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Some times back I had written a small review on Pardus Linux 2007. I had mentioned that I did not use it for long time, but it is worth to watch this innovative and good performing distro. My production system is Ubuntu based. Before upgrading/installing Ubuntu 7.04, I was trying to use Pardus Linux 2007 as my production system as trial basis. It was a good success. The performance, usability, stability are near comparable with Ubuntu. But it needs more integration of application, polish and better English language support. I was running this system for a month and found very satisified.

But personally I like to work with GNOME than KDE (atleast till KDE4 released). I am interested in GNOME based Pardus. Is there any attempt in this direction? I am eagerly waiting…. 🙂

Great Distro from wonderful Pardus team, thanks and all the best!

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Distrowatch had introduced me Pardus Linux. It says about Pardus as,

Pardus is a GNU/Linux distribution funded and developed by the Scientific & Technological Research Council of Turkey. Pardus has a range of unique features, such as Mudur, a start-up framework of Pardus to speed up the boot process, and PiSi, an efficient package management system with a user-friendly graphical interface.

The official web site of Pardus features the following as highlights of Pardus Linux 2007.

Multilingual installer // It is possible to install Pardus in Turkish, English, Spanish, German or Dutch. It is now much easier to install Pardus 2007, thanks to renewed YALI and Kaptain Desktop…
Smaller packages, faster updates // Thanks to the improvements to the Pardus package manager PiSi, applications use less space on disk and download over internet much faster…
Package manager // The intuitive and cute graphics interface of PiSi makes update and installation of software much easier…..
Fast start-up // The new init system developed using the Pardus configurarion framework ÇOMAR makes the start-up much faster compared to other operating systems….
New and up-to-date applications // More than 640 packages are installed with the CD, and more than 1000 available over the internet. Since Pardus 1.0 more than 770 packages were added to the repo ….
Others // More than 1600 bug fixes since Pardus 1.0, USB start-up, new network-manager, new icons in Tulliana icon set, …

Hardware

PIII 800MHz / 448MB PC133 RAM / 20+10 GB HDD / Intel 82815 Chipset Board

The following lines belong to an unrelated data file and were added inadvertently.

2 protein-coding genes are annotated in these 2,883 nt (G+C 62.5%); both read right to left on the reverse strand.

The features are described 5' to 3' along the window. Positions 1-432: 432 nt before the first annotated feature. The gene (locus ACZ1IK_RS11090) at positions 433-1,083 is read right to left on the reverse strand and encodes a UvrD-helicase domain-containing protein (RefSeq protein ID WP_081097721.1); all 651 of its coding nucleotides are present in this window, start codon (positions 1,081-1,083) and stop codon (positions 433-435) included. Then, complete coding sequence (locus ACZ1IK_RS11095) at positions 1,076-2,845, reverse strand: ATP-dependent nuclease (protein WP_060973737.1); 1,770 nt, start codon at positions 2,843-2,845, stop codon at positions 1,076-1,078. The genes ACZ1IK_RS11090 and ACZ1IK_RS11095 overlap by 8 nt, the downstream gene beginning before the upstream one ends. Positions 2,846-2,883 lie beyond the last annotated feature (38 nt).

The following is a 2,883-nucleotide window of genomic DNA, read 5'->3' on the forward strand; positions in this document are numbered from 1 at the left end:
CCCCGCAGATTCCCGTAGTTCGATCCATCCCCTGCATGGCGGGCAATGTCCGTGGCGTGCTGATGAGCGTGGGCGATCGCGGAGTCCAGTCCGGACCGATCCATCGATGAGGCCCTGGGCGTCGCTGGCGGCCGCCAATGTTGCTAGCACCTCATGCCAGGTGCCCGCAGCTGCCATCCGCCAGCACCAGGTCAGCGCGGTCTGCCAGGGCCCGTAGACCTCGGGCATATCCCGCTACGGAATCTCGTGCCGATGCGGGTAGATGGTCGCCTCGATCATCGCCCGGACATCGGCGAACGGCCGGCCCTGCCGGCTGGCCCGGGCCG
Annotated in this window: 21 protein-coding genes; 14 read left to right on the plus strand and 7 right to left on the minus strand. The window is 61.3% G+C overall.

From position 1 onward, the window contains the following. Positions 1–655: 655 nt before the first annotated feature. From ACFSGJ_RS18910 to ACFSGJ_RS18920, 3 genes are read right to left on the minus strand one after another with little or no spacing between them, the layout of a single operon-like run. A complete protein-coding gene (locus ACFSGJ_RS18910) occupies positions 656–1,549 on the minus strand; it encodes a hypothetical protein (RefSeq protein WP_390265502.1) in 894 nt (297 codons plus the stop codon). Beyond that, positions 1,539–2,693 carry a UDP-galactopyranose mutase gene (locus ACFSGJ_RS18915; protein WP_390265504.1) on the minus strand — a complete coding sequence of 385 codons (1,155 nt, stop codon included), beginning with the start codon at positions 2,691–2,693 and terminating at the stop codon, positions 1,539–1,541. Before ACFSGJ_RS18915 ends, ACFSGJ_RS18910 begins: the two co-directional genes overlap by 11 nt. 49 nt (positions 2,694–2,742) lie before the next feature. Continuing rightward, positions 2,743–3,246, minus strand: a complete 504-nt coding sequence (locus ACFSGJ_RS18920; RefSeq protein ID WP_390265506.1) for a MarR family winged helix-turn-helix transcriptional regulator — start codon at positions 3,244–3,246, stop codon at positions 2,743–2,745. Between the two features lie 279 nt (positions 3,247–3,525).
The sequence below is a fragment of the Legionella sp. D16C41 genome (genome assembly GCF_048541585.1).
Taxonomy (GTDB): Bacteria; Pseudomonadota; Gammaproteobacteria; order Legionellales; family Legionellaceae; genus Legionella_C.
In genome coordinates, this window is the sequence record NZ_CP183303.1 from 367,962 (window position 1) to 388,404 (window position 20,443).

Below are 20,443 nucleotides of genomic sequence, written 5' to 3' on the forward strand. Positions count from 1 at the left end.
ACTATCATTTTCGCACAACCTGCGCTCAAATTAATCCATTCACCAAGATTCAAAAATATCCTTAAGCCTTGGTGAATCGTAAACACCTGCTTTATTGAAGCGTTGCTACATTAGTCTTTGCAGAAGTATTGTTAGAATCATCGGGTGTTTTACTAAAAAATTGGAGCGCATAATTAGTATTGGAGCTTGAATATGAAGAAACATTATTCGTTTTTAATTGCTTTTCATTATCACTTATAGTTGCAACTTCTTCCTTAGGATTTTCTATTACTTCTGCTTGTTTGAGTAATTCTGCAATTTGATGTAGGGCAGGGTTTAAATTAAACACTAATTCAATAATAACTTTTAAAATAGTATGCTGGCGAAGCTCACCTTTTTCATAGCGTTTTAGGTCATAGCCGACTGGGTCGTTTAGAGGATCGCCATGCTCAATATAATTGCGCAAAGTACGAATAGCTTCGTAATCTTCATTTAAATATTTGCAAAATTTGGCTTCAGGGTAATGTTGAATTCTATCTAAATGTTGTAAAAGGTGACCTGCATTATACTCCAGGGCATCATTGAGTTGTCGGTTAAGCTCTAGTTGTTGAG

Installation

Installation is simple and not much packed with features. Default installation language is Turkish. I realized it when the screen some thing that I could not understand 😦 Then I rebooted again with installation CD and found that there is a language selection option to choose English and a few other languages also. English as default language will be more natural. The installation sequence is as follows:

1. Accepting License

2. Keyboard layout selection

3. Partition management and formatting

4. Installing and configuring packages

5. Creating root and a normal user

6. Grub configuration and installation

7. Reboot

Missing Time Zone selection could have been added. Installation duration was 35 minutes including configuration. It seems to be reasonably faster for a PIII system. Pardus’s installer is called as YALI (Yet Another Linux Installer).

First time login

KDM welcomes us with a nice, clean and professional blue interface with face browser support. I logged in as normal user. In startup there was a wizard called Kaptan Desktop as shown below.

kapton.png

The wizard says Pardus targetted at computer literate user. The following are covered in this wizard.

1. Mouse configuration

2. Desktop style which includes KDE Menu style – traditional or new KDE Kick Off style. This KDE Kick Off style fits very well to the new user to KDE like me (I used with GNOME, still my production system is GNOME only). This is more usable than Novell’s Computer menu for GNOME. In this KDE menu, by just hovering the mouse, we can switch between the tabs in menu. The screenshot is

kdemenu.png

3. Wallpaper selection

4. Network connection wizard – Not able to enter more than one Name Server since only one text box is given.

5. Package management – Automatic update is configured here. Immediately package manager started updating package database and reported that 127 packages need update. I updated them.

update.png

6. TASMA – It is a Pardus Configuration Center tool. It is mostly KDE Control center.

Noticed at first sight

1. Package manager – There are three tabs showing New packages (i.e, packages not available in installation CD), Installed packages and upgradable packages. This is a simple and straight forward tool which works well. I updated all 127 packages through this tool. But the package distribution are all were in Turkish (I guess), not in English. This is important one to take care. Here is the screenshot.

pkg-mgmt.png

It is a front end to PiSi package management tool. The advantage of this tool in my point of view is NO CONFIGURATION DURING INSTALLATION. This is different from debian package management. I installed all 127 packages without any manual intervention, which is most useful during night time. For more information on PiSi system, refer here.